The folks at Marvel had some unkind things to say about Ed Norton in confirming rumors that he would not be reprising his role as the Hulk in the upcoming Avengers movie. It took Norton's agent no time at all to respond.
Word that Norton, star of 2008's "The Incredible Hulk," wouldn't be part of "The Avengers" was broken by HitFix on Friday. This report drew the attention of Kevin Feige, the top movie guy at Marvel, who sent in a rather nasty confirmation:
"We have made the decision to not bring Ed Norton back to portray the title role of Bruce Banner in the Avengers. Our decision is definitely not one based on monetary factors, but instead rooted in the need for an actor who embodies the creativity and collaborative spirit of our other talented cast members. The Avengers demands players who thrive working as part of an ensemble, as evidenced by Robert, Chris H, Chris E, Sam, Scarlett, and all of our talented casts. We are looking to announce a name actor who fulfills these requirements, and is passionate about the iconic role in the coming weeks."
And as sure as day follows night, Norton's agent, Brian Swardstrom of William Morris Endeavor, responded in kind:
This offensive statement from Kevin Feige at Marvel is a purposefully misleading, inappropriate attempt to paint our client in a negative light. Here are the facts: two months ago, Kevin called me and said he wanted Edward to reprise the role of Bruce Banner in The Avengers. He told me it would be his fantasy to bring Edward on stage with the rest of the cast at ComiCon and make it the event of the convention. When I said that Edward was definitely open to this idea, Kevin was very excited and we agreed that Edward should meet with Joss Whedon to discuss the project. Edward and Joss had a very good meeting (confirmed by Feige to me) at which Edward said he was enthusiastic at the prospect of being a part of the ensemble cast. Marvel subsequently made him a financial offer to be in the film and both sides started negotiating in good faith. This past Wednesday, after several weeks of civil, uncontentious discussions, but before we had come to terms on a deal, a representative from Marvel called to say they had decided to go in another direction with the part. This seemed to us to be a financial decision but, whatever the case, it is completely their prerogative, and we accepted their decision with no hard feelings.
We know a lot of fans have voiced their public disappointment with this result, but this is no excuse for Feige's mean spirited, accusatory comments. Counter to what Kevin implies here, Edward was looking forward to the opportunity to work with Joss and the other actors in the Avengers cast, many of whom are personal friends of his. Feige's statement is unprofessional, disingenuous and clearly defamatory. Mr. Norton's talent, tireless work ethic and professional integrity deserve more respect, and so do Marvel's fans.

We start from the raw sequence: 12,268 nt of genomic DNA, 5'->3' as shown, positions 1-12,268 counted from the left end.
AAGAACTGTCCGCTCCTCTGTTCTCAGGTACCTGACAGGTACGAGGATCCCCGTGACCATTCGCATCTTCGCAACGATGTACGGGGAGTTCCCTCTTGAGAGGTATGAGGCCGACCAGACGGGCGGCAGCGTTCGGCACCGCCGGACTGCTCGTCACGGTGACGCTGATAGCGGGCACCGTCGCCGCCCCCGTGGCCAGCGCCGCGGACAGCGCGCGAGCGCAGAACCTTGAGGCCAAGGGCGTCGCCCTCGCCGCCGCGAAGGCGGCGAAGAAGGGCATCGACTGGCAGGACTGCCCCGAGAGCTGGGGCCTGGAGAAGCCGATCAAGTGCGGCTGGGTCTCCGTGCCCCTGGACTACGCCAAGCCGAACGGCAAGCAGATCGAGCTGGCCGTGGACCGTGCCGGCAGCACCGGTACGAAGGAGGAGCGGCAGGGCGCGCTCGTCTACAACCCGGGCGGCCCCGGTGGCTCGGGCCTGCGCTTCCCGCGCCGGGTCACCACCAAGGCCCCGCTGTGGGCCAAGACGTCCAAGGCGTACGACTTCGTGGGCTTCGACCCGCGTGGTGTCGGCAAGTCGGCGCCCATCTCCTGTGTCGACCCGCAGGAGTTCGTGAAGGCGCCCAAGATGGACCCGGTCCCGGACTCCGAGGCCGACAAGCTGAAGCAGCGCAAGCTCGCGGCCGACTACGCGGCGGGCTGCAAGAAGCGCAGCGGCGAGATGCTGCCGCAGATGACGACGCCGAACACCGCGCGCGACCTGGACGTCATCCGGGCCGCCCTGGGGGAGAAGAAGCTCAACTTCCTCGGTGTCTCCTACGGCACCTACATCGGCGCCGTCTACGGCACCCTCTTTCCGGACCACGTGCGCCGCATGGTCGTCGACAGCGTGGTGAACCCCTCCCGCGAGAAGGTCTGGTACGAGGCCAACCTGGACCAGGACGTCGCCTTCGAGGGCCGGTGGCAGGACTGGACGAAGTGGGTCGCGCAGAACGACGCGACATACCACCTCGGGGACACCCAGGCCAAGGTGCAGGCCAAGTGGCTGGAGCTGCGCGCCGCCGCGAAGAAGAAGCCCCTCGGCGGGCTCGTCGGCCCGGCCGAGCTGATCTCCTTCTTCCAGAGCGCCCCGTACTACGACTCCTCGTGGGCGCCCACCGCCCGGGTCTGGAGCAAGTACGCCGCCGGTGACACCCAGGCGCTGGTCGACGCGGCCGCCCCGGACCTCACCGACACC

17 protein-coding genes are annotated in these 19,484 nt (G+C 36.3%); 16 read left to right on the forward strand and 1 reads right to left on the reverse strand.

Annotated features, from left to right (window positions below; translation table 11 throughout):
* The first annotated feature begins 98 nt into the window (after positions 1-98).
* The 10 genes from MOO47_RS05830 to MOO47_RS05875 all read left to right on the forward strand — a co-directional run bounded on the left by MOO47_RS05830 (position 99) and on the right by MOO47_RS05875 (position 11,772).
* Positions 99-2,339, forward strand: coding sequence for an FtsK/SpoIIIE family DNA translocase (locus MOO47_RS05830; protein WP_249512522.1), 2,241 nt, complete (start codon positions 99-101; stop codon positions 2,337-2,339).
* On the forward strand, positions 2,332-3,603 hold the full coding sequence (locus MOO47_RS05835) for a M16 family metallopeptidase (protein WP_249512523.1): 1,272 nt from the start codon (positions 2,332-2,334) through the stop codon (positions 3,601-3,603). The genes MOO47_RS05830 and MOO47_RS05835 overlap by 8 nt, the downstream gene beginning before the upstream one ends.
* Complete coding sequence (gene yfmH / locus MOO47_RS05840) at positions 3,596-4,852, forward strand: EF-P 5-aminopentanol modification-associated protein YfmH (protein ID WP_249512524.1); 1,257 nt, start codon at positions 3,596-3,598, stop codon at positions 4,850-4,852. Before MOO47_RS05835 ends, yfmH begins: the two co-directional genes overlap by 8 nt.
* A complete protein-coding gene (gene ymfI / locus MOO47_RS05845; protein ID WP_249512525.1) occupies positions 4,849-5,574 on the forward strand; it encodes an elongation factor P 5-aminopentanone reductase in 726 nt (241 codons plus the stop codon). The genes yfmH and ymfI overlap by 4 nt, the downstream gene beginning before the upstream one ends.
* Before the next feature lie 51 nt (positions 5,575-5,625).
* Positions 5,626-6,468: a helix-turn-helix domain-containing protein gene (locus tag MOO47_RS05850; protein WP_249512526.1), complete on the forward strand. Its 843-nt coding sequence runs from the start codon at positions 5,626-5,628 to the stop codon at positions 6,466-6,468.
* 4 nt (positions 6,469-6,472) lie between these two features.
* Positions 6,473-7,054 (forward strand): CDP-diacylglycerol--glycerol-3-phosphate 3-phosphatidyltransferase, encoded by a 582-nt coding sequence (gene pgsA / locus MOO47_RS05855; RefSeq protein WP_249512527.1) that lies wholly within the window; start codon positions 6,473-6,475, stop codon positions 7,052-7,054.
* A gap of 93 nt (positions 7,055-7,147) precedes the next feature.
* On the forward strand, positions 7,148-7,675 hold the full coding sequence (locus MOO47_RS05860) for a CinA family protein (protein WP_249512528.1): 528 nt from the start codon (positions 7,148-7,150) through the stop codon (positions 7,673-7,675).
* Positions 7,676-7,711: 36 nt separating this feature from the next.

Throughout the filming and promotion for "The Incredible Hulk," there were constant rumors of Norton and the studio being at odds. It would appear there was something to such talk. Suffice to say, they shan't be working again.
So now comes word that Marvel has offered the role to Joaquin Phoenix, according to CHUD. Seriously? You fire Norton 'cuz he's a pain in the rear and then start courting the guy who announced his retirement from acting nearly two years ago so he could focus on his "rap career"?
U.S. & World
Stories that affect your life across the U.S. and around the world.
He's spent the last 18 months traveling the country, rapping on most any stage that will have him while Casey Affleck stands in the wings with a camera. The resulting documentary, "I'm Still Here," "overflowed with Hollywood debauchery, including more male frontal nudity than you’d find in some gay porn films and a stomach-turning sequence in which someone feuding with Phoenix defecates on the actor while he’s asleep, according to a report in the Los Angeles Times.
Maybe the whole thing's been a put on -- even Phoenix said so at one point -- but either way, is this the kind of nonsense you want on the set of a big-budget film that's being counted on to launch a few more franchises?